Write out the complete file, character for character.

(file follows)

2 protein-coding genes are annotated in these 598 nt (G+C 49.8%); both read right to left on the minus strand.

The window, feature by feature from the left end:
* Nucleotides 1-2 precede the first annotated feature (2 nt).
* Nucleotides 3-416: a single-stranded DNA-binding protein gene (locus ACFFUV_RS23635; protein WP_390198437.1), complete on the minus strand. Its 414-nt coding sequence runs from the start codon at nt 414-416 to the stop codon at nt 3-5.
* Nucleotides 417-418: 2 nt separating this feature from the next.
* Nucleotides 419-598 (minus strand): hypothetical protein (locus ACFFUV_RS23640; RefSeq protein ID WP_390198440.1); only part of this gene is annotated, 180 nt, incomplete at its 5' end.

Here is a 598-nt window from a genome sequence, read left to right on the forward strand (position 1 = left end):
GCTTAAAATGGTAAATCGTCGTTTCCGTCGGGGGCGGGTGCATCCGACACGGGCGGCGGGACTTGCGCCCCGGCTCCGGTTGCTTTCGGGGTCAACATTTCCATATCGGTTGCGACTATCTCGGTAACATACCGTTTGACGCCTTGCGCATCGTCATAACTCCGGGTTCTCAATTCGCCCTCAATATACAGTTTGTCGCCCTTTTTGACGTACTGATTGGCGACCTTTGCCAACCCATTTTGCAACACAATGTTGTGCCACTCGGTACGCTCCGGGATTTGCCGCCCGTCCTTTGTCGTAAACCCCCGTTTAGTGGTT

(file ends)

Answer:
2 protein-coding genes are annotated in these 598 nt (G+C 49.8%); both read right to left on the minus strand.

The window, feature by feature from the left end:
* Nucleotides 1-2 precede the first annotated feature (2 nt).
* Nucleotides 3-416: a single-stranded DNA-binding protein gene (locus ACFFUV_RS23635; protein WP_390198437.1), complete on the minus strand. Its 414-nt coding sequence runs from the start codon at nt 414-416 to the stop codon at nt 3-5.
* Nucleotides 417-418: 2 nt separating this feature from the next.
* Nucleotides 419-598 (minus strand): hypothetical protein (locus ACFFUV_RS23640; RefSeq protein ID WP_390198440.1); only part of this gene is annotated, 180 nt, incomplete at its 5' end.

Here is a 598-nt window from a genome sequence, read left to right on the forward strand (position 1 = left end):
GCTTAAAATGGTAAATCGTCGTTTCCGTCGGGGGCGGGTGCATCCGACACGGGCGGCGGGACTTGCGCCCCGGCTCCGGTTGCTTTCGGGGTCAACATTTCCATATCGGTTGCGACTATCTCGGTAACATACCGTTTGACGCCTTGCGCATCGTCATAACTCCGGGTTCTCAATTCGCCCTCAATATACAGTTTGTCGCCCTTTTTGACGTACTGATTGGCGACCTTTGCCAACCCATTTTGCAACACAATGTTGTGCCACTCGGTACGCTCCGGGATTTGCCGCCCGTCCTTTGTCGTAAACCCCCGTTTAGTGGTT